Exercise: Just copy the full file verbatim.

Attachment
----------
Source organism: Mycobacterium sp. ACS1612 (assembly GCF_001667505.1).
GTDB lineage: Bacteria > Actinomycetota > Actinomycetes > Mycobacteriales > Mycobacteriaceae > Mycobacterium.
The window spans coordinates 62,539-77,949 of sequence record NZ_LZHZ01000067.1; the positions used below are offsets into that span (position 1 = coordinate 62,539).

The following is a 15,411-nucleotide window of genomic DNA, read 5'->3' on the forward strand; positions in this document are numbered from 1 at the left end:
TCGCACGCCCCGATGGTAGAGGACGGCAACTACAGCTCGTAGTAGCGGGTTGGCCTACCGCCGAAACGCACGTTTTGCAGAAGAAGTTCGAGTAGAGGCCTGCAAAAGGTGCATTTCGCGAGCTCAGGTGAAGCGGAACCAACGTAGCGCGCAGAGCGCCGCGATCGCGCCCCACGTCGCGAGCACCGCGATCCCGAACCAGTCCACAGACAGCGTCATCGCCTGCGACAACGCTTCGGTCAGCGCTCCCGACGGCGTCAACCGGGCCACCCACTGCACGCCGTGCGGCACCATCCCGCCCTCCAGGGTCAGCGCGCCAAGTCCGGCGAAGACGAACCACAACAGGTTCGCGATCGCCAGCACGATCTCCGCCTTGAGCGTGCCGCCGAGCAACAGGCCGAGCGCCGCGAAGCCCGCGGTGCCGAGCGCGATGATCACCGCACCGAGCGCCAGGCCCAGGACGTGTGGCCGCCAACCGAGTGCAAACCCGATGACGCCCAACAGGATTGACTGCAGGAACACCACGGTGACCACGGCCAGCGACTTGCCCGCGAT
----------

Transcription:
Source organism: Mycobacterium sp. ACS1612 (assembly GCF_001667505.1).
GTDB lineage: Bacteria > Actinomycetota > Actinomycetes > Mycobacteriales > Mycobacteriaceae > Mycobacterium.
The window spans coordinates 62,539-77,949 of sequence record NZ_LZHZ01000067.1; the positions used below are offsets into that span (position 1 = coordinate 62,539).

The following is a 15,411-nucleotide window of genomic DNA, read 5'->3' on the forward strand; positions in this document are numbered from 1 at the left end:
TCGCACGCCCCGATGGTAGAGGACGGCAACTACAGCTCGTAGTAGCGGGTTGGCCTACCGCCGAAACGCACGTTTTGCAGAAGAAGTTCGAGTAGAGGCCTGCAAAAGGTGCATTTCGCGAGCTCAGGTGAAGCGGAACCAACGTAGCGCGCAGAGCGCCGCGATCGCGCCCCACGTCGCGAGCACCGCGATCCCGAACCAGTCCACAGACAGCGTCATCGCCTGCGACAACGCTTCGGTCAGCGCTCCCGACGGCGTCAACCGGGCCACCCACTGCACGCCGTGCGGCACCATCCCGCCCTCCAGGGTCAGCGCGCCAAGTCCGGCGAAGACGAACCACAACAGGTTCGCGATCGCCAGCACGATCTCCGCCTTGAGCGTGCCGCCGAGCAACAGGCCGAGCGCCGCGAAGCCCGCGGTGCCGAGCGCGATGATCACCGCACCGAGCGCCAGGCCCAGGACGTGTGGCCGCCAACCGAGTGCAAACCCGATGACGCCCAACAGGATTGACTGCAGGAACACCACGGTGACCACGGCCAGCGACTTGCCCGCGAT